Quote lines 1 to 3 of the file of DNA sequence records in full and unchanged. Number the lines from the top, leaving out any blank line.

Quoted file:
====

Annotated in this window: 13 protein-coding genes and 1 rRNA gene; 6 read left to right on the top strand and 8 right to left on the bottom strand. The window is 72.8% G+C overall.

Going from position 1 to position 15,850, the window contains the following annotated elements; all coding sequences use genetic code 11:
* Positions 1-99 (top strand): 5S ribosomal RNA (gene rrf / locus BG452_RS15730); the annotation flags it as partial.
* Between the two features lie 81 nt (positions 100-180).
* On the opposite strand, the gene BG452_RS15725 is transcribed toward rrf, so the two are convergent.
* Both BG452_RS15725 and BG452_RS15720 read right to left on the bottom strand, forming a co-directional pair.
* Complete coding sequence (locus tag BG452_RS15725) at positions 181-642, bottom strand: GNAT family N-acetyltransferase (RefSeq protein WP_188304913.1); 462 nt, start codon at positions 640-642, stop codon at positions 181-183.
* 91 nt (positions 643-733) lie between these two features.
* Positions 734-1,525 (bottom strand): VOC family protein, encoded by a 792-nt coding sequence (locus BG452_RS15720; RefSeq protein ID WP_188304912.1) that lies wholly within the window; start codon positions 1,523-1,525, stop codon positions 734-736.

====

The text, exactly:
Annotated in this window: 13 protein-coding genes and 1 rRNA gene; 6 read left to right on the top strand and 8 right to left on the bottom strand. The window is 72.8% G+C overall.

Going from position 1 to position 15,850, the window contains the following annotated elements; all coding sequences use genetic code 11:
* Positions 1-99 (top strand): 5S ribosomal RNA (gene rrf / locus BG452_RS15730); the annotation flags it as partial.